"Al Qaeda's Mergers Are a Sign of Weakness."
Wishful thinking. In recent years, al Qaeda leaders have consciously developed a strategy to expand their presence in North Africa, the Middle East, and South Asia. Rather than weakening the organization, this mergers-and-acquisitions strategy has been fairly successful in allowing al Qaeda to expand its global presence.
Today, al Qaeda has evolved from a fairly hierarchical organization at its 1988 founding to a more decentralized one composed of four main tiers. First, there's al Qaeda's core leadership in Pakistan. Zawahiri took over as emir after bin Laden's death, and Abu Yahya al-Libi, the head of al Qaeda's religious committee, became his deputy. They are flanked by a new cast of younger operatives, such as Hassan Gul, Hamza al-Ghamdi, Abd al-Rahman al-Maghrebi, and Abu Zayd al-Kuwaiti al-Husaynan -- figures charged with plotting al Qaeda operations, managing its media image, and developing its religious dogma.
Security concerns, however, have prohibited this core group -- al Qaeda Central -- from playing a major strategic and operational role. Its leaders can't meet together anymore, are unable to provide timely information or guidance to operatives, and spend an inordinate amount of time simply trying to survive. This reality makes the proliferation of al Qaeda franchises critical to the network's survival. Still, as documents seized from bin Laden's home in Abbottabad show, al Qaeda Central is not entirely isolated. It has remained in contact with its affiliates overseas and provided strategic advice on issues from leadership appointments to fundraising, as well as mandates for attacks. Before his death, bin Laden himself instructed deputies to focus "every effort that could be spent" on targeting the United States and even to plot the assassinations of Obama and Gen. David Petraeus.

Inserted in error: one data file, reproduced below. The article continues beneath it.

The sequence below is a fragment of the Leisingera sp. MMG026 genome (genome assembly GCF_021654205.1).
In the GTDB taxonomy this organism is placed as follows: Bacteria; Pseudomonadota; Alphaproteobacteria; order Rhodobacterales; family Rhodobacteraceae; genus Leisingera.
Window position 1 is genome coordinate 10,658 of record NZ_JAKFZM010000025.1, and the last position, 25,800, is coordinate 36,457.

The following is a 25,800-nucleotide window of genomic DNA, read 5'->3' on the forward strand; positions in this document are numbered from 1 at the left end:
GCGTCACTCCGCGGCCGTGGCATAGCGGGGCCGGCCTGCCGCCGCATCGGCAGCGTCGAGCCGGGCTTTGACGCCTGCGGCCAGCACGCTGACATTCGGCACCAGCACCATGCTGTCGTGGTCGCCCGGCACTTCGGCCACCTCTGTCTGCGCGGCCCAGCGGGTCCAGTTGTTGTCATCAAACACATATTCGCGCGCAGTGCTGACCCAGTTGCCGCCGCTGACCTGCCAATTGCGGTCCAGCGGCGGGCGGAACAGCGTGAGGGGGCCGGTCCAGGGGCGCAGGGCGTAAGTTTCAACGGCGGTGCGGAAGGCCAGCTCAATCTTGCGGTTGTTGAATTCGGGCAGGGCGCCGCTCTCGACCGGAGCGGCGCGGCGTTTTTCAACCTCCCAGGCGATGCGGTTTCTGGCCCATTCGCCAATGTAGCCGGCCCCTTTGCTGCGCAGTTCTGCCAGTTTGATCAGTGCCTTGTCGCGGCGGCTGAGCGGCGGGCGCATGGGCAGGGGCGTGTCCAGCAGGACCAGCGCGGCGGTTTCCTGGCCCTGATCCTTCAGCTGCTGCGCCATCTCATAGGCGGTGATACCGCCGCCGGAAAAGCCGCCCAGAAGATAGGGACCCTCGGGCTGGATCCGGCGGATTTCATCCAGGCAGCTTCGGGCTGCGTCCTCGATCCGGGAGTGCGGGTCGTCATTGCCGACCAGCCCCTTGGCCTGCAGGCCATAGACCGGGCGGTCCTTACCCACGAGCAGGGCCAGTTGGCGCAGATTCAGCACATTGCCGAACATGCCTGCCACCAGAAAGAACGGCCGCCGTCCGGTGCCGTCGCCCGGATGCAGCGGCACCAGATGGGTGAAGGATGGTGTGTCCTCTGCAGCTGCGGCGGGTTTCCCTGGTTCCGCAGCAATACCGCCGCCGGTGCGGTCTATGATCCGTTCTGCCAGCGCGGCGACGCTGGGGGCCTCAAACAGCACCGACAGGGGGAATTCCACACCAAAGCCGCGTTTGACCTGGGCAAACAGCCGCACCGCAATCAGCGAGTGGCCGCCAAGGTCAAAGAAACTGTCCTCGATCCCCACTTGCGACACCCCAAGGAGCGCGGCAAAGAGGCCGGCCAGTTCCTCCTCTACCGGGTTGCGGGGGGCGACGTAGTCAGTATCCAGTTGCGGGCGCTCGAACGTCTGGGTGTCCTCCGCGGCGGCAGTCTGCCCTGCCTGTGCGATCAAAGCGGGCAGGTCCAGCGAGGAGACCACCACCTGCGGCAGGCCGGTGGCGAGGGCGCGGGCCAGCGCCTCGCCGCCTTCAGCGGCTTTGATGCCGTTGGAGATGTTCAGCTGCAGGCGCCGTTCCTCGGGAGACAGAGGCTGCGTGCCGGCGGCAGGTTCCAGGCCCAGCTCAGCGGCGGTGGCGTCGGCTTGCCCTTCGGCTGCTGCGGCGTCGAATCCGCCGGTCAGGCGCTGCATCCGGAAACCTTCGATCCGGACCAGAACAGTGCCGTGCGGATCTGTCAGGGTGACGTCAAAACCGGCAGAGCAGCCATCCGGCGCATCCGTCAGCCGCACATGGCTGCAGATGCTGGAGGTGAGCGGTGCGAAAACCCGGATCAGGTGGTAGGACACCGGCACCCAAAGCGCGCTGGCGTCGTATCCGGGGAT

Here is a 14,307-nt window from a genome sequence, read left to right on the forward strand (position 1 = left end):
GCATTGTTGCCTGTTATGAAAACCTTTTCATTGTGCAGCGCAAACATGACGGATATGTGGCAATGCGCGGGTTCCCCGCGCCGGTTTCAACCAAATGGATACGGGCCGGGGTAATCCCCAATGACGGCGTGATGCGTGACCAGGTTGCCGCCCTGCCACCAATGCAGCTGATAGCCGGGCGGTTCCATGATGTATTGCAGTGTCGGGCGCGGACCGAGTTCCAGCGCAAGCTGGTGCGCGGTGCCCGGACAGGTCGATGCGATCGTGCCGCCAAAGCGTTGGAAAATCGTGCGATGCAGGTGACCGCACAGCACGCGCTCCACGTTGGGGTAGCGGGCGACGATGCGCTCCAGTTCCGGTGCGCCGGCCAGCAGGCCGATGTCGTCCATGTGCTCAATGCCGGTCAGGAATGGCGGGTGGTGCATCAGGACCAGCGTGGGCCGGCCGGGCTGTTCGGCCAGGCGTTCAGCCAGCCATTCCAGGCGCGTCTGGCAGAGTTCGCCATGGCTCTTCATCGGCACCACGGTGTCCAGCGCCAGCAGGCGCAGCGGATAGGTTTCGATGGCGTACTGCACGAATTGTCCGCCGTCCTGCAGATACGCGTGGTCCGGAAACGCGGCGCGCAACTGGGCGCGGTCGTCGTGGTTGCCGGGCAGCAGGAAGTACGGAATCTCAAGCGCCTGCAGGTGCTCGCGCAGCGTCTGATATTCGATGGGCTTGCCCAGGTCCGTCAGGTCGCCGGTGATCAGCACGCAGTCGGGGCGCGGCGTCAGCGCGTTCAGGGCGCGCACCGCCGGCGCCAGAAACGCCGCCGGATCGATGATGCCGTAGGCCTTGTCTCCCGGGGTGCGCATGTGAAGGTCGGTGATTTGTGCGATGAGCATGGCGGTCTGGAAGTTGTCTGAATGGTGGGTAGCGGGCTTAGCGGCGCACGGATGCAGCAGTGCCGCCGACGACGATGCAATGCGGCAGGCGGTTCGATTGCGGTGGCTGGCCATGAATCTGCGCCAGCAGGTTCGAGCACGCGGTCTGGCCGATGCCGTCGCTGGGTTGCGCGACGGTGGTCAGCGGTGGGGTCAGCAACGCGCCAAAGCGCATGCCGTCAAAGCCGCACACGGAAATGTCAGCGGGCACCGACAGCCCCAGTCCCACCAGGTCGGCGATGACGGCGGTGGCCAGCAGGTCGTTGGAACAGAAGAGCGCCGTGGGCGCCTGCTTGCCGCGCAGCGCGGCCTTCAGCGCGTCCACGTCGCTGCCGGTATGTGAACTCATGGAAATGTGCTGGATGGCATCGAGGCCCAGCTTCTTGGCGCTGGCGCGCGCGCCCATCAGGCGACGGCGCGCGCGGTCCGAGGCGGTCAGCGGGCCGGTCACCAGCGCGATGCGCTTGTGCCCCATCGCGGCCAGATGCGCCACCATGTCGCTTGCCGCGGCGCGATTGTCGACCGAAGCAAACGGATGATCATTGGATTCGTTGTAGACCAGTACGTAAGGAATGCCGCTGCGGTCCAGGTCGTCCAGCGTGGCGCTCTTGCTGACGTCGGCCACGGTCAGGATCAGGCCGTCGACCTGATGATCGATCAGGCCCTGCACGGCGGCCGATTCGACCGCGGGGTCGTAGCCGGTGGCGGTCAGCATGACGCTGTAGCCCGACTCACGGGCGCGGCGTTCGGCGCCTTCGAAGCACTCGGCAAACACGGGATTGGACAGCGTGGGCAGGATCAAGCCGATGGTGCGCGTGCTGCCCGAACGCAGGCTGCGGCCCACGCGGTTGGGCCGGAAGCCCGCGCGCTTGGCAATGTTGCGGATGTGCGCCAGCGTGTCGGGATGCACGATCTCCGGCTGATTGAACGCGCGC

The next tier of al Qaeda includes a growing list of affiliated groups in Iraq, Yemen, North Africa, and Somalia. Al Qaeda's most recent merger was this February, when it publicly announced a formal relationship with Somalia's al-Shabab. These affiliates benefit from al Qaeda Central's ideological inspiration and guidance. Take al-Shabab. In announcing his group's official merger with al Qaeda, al-Shabab's emir, Mukhtar Abu al-Zubair, gloated that his group's prestige had now been lifted in the jihadi world and beckoned Zawahiri to "lead us to the path of jihad and martyrdom that was drawn by our imam, the martyr Osama."
The third tier incorporates more than a dozen allied groups that remain formally independent but work with al Qaeda on operations when their interests converge. One example is Pakistan's Tehrik-i-Taliban, which, though focused on South Asia, has been involved in terrorist plots overseas, notably the failed 2010 attack in Times Square. Al Qaeda has assisted in several Tehrik-i-Taliban-led attacks, including the May 2011 siege of the Pakistan Navy's Mehran naval base in Karachi. In Nigeria, the Salafi group Boko Haram has emerged as an increasingly deadly threat -- most spectacularly killing more than 200 people in January -- and has also developed relations with al Qaeda. Since 2009, according to U.S. government officials in the region, Boko Haram operatives have traveled to Mali to train with members of al Qaeda in the Islamic Maghreb in explosives manufacturing and suicide attacks.
Finally, al Qaeda draws on support from inspired networks -- groups and individuals that have no direct contact with al Qaeda Central but are motivated by the movement's cause and outraged by the perceived oppression of Muslims. Lacking direct support, these networks tend to be amateurish, if occasionally lethal. The quintessential example is Nidal Malik Hasan, a U.S. Army major who in November 2009 gunned down 13 people and wounded 43 others at Fort Hood, Texas. There are more recent cases as well. In February 2011, Khalid Aldawsari was arrested in Lubbock, Texas, on charges of planning terrorist attacks after purchasing sulfuric acid, nitric acid, wires, and other bomb-making material. Last September, Rezwan Ferdaus was arrested for allegedly plotting to attack the Pentagon and the U.S. Capitol.
Sure, al Qaeda's mergers could eventually create fissures among increasingly autonomous groups. For now, though, these mergers have allowed al Qaeda to survive -- and expand.